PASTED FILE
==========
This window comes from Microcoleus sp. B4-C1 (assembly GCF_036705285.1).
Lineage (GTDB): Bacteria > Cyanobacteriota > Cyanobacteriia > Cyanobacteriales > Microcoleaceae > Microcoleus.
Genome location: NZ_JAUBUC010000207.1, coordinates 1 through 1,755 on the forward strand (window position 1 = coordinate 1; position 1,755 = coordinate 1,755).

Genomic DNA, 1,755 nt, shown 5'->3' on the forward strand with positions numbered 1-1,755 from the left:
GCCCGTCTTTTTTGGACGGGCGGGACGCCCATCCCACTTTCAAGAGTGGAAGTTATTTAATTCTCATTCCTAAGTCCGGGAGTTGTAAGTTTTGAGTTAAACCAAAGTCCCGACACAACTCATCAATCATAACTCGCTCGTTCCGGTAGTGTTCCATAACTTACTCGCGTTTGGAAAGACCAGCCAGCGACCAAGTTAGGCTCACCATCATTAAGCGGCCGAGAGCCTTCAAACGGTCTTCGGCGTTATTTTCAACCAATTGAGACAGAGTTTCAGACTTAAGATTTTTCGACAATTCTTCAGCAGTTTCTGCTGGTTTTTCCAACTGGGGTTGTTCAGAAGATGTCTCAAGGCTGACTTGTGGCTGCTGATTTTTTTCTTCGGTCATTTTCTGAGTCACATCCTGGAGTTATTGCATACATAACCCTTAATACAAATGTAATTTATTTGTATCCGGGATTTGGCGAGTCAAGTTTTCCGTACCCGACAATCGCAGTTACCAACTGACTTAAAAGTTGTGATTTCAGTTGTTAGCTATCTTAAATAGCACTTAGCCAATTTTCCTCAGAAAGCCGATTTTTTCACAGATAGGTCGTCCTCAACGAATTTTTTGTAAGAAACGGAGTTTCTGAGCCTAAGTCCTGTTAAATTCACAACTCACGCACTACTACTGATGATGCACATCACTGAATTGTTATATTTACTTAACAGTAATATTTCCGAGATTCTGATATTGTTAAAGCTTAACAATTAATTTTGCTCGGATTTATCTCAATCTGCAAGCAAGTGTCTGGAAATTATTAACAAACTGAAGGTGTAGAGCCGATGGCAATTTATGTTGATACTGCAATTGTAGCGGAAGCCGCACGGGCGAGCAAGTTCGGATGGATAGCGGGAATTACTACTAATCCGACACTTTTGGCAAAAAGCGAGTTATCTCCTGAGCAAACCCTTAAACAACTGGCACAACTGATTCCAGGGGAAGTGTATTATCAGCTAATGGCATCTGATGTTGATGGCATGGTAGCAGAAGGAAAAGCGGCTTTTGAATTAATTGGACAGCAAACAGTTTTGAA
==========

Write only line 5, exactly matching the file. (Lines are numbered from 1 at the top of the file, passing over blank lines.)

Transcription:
GCCCGTCTTTTTTGGACGGGCGGGACGCCCATCCCACTTTCAAGAGTGGAAGTTATTTAATTCTCATTCCTAAGTCCGGGAGTTGTAAGTTTTGAGTTAAACCAAAGTCCCGACACAACTCATCAATCATAACTCGCTCGTTCCGGTAGTGTTCCATAACTTACTCGCGTTTGGAAAGACCAGCCAGCGACCAAGTTAGGCTCACCATCATTAAGCGGCCGAGAGCCTTCAAACGGTCTTCGGCGTTATTTTCAACCAATTGAGACAGAGTTTCAGACTTAAGATTTTTCGACAATTCTTCAGCAGTTTCTGCTGGTTTTTCCAACTGGGGTTGTTCAGAAGATGTCTCAAGGCTGACTTGTGGCTGCTGATTTTTTTCTTCGGTCATTTTCTGAGTCACATCCTGGAGTTATTGCATACATAACCCTTAATACAAATGTAATTTATTTGTATCCGGGATTTGGCGAGTCAAGTTTTCCGTACCCGACAATCGCAGTTACCAACTGACTTAAAAGTTGTGATTTCAGTTGTTAGCTATCTTAAATAGCACTTAGCCAATTTTCCTCAGAAAGCCGATTTTTTCACAGATAGGTCGTCCTCAACGAATTTTTTGTAAGAAACGGAGTTTCTGAGCCTAAGTCCTGTTAAATTCACAACTCACGCACTACTACTGATGATGCACATCACTGAATTGTTATATTTACTTAACAGTAATATTTCCGAGATTCTGATATTGTTAAAGCTTAACAATTAATTTTGCTCGGATTTATCTCAATCTGCAAGCAAGTGTCTGGAAATTATTAACAAACTGAAGGTGTAGAGCCGATGGCAATTTATGTTGATACTGCAATTGTAGCGGAAGCCGCACGGGCGAGCAAGTTCGGATGGATAGCGGGAATTACTACTAATCCGACACTTTTGGCAAAAAGCGAGTTATCTCCTGAGCAAACCCTTAAACAACTGGCACAACTGATTCCAGGGGAAGTGTATTATCAGCTAATGGCATCTGATGTTGATGGCATGGTAGCAGAAGGAAAAGCGGCTTTTGAATTAATTGGACAGCAAACAGTTTTGAA